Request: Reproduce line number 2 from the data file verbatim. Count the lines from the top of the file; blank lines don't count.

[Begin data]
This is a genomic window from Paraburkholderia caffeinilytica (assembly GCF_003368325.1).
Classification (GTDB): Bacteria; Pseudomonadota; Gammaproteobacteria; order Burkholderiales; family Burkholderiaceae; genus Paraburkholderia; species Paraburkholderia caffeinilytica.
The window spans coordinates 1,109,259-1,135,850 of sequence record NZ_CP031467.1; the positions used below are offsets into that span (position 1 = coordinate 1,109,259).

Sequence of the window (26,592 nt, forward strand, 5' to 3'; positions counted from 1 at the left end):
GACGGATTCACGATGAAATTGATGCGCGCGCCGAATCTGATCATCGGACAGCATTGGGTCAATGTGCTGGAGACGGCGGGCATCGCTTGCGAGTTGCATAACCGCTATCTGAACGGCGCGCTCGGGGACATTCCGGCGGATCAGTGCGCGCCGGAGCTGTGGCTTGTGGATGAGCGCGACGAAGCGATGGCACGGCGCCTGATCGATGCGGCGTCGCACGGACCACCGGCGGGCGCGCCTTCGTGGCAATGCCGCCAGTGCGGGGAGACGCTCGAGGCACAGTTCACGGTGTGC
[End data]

Classification (GTDB): Bacteria; Pseudomonadota; Gammaproteobacteria; order Burkholderiales; family Burkholderiaceae; genus Paraburkholderia; species Paraburkholderia caffeinilytica.